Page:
Wehdat Disability Center

The primary objective of the Wehdat Disability Center is to train and rehabilitate male and female Palestinian refugee youth with disabilities in Amman, Jordan on a number of skills (self-care, cognitive, social, academic, vocational training) to integrate them into society and empower them to be able to support themselves in their daily life and also find some jobs. The Wehdat Disability Center serves 107 people and the waiting list has exceeded 330.

The mission of the Center is to foster independence and self-reliance for people with minor to moderate disabilities. Services provided for Al-Hajah’s clients include academic and vocational support to allow for economic integration into their host country of Jordan and workshops on development of social and life skills to increase self-sufficiency.

Applicants to the program undergo a rigorous process that includes an interview, home visit, and physical assessment. Based on assessment results, clients are presented with a work plan and curriculum tailored to their individual needs through wraparound service in: non-formal education, skills building workshops on self-sufficiency and self-care, physiotherapy, nursing. Meals, and transportation from the client’s home to site of service are also included. UMR will focus on vocational training, skills building workshops, and non-formal education.

Vocational workshops include: handcrafts, weaving, cleaning, and carpentry

Life skills workshops include: hygiene, setting a routine, cooking, and ironing

Lebanon Back to School

Back to School

What Would Your Children Do IF THEY WERE NOT IN SCHOOL?

Whether it be due to poverty, war, or displacement, thousands of children in Jordan, Kenya, & Lebanon are unable to attend to school. What most people don’t realize is that when children are deprived of education, oftentimes they are forced into child labor or child marriage. The UN says 180,000 refugee children living in Lebanon are forgoing an education to work long hours for as little as $2/day.

Many children in the refugee camps lack even the most basic school supplies. Parents, having limited funds, are faced with a predicament- putting food on the table or supplying pencils to write with. Hunger, almost always, takes precedence.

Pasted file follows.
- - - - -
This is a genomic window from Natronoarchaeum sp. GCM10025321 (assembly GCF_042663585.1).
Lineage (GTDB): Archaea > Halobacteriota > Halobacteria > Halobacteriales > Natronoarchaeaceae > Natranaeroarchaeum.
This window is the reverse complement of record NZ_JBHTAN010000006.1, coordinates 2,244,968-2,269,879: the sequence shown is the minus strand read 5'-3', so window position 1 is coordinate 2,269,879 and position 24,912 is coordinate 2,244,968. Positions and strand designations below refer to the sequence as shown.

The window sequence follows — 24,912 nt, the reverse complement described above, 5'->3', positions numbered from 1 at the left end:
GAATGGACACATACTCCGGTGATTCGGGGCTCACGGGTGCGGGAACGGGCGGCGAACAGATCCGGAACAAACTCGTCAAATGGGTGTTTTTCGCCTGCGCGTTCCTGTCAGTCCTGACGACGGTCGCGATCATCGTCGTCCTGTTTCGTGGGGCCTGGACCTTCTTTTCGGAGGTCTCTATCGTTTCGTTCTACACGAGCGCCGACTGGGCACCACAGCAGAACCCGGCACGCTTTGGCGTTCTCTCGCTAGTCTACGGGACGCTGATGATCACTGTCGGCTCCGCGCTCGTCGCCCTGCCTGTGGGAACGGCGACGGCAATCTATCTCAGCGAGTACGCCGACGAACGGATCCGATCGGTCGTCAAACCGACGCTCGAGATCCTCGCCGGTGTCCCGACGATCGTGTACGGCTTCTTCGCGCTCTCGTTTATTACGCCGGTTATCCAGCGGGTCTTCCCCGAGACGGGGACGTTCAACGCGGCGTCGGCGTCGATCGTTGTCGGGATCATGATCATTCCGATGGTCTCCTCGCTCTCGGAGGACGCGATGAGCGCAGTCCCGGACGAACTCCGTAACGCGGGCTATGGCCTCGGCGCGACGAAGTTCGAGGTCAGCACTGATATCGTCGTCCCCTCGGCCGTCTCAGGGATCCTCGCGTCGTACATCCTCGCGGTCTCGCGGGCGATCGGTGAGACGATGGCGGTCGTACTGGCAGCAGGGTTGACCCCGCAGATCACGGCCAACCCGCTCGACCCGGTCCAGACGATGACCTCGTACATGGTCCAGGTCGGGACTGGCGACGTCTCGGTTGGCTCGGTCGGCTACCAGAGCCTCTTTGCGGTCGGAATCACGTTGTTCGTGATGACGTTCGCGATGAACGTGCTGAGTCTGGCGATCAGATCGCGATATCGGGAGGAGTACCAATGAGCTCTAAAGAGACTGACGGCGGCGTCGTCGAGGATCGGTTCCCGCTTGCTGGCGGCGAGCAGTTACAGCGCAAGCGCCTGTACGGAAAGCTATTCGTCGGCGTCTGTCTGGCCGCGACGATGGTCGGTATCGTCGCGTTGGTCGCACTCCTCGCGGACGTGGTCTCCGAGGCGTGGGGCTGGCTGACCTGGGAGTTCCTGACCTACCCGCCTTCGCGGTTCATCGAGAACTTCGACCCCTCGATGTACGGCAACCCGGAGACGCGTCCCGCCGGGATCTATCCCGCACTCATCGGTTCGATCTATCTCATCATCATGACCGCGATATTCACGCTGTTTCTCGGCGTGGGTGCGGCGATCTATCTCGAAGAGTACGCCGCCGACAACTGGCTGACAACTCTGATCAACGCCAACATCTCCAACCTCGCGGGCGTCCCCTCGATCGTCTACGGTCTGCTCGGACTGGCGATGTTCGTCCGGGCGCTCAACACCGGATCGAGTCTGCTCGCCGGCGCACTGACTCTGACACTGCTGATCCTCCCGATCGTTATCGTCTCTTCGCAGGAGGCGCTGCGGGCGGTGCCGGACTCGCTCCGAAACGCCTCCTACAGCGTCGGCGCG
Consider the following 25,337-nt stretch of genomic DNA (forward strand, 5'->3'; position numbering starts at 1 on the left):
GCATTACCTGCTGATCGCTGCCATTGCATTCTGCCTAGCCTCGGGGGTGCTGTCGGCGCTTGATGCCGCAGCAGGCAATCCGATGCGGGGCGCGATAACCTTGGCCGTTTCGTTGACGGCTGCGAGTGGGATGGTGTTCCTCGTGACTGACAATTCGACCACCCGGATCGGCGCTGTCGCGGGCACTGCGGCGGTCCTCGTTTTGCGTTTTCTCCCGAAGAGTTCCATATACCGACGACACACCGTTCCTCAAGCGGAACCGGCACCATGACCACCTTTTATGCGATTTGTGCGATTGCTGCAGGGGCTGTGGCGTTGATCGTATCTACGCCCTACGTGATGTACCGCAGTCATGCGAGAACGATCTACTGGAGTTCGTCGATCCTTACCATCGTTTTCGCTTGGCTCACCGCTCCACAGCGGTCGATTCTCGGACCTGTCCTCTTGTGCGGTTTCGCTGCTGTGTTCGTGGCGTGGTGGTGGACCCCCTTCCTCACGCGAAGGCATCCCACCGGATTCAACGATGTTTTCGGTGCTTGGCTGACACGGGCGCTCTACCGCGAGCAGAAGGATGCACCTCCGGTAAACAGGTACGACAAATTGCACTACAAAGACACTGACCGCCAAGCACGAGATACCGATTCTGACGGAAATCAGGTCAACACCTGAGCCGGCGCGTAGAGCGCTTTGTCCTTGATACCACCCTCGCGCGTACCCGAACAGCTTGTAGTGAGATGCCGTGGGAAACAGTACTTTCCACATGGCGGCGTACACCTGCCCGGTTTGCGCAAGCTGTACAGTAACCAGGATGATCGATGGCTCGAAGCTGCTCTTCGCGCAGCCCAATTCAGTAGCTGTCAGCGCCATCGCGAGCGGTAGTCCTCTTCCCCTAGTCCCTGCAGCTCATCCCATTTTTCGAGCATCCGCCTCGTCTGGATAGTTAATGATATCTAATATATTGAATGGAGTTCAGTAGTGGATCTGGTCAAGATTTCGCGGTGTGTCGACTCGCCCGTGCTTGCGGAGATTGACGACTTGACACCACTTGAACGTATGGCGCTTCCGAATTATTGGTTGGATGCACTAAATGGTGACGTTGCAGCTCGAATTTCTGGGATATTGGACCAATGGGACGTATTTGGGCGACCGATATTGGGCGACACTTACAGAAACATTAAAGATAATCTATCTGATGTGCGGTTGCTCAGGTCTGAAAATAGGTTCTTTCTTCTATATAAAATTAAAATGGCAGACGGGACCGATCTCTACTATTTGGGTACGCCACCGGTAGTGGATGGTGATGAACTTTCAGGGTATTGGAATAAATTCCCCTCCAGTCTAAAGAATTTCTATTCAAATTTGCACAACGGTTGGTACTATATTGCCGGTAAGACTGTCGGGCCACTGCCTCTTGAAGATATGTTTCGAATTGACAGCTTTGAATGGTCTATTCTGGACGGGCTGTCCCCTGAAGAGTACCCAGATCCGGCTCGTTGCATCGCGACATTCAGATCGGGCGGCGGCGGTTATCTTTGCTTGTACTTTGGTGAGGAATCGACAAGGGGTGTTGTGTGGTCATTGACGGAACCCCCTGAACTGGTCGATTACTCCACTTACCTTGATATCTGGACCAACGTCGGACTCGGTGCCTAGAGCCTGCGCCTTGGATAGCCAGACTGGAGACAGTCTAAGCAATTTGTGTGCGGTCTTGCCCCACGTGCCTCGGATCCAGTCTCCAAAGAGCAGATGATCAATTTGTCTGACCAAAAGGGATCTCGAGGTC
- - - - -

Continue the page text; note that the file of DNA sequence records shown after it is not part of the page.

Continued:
UMR’s annual Back to School Campaign aims to reduce the chances that children are left out of schools.

How You Can Help

When the opportunity of education is taken away, usually the chance of a successful future disappears along with it. It is time that we start recognizing education as a right, not a privilege.

With your generous donations, UMR provides children in Jordan, Kenya, & Lebanon with a backpack filled with school supplies such as pencils, crayons, rulers, and erasers.

Give a child a chance to hope, learn, and dream. One backpack can bring a child closer to achieving their goals, regardless of where life has taken them.

Don’t let another child get left behind.


Syrian Refugee Medical Missions (Jordan)

Working with our field office in Jordan we have sent a number of medical shipments to assist Syrian refugees. As well as sending medicine to tackle chronic diseases such as diabetes and high blood pressure, we supply essential medical supplies including syringes, aluminum canes, crutches, hip arthroscopy kits, oxygen masks and surgical packs.

In coordination with our partners, UMR also conducts cataract surgeries in Jordan. Each mission involves highly qualified and experienced doctors from the US who worked with their counterparts at Shami Eye Center, Amman and conduct surgeries.The Save Syria Medical Mission, implemented in conjunction with IMANA, is an ongoing project that brings volunteer doctors to provide low-cost primary and acute care to refugees of all nationalities that reside in Jordan.Services are provided in the Zarqa and Mafraq governates of Jordan. In 2018, UMR and IMANA provided health consultancies and primary health services to 6,500 patients primarily from Syrian and Palestinian refugee backgrounds.

Income Generating Farming (Jordan)

UMR – Jordan implemented a project of breeding goats and poultry in the Al-Sahab area, the location was very suitable as the land there is fertile for animal breed. 10 targeted poor families benefited from a herd of 60 female goats and 2 male goats along with 100 poultry with 10 Roosters. Each family got 6 female goats, 10 poultry and 1 Rooster. The project has contributed to improving the monthly income of the poorest families from both Syrian Refugees and host Communities.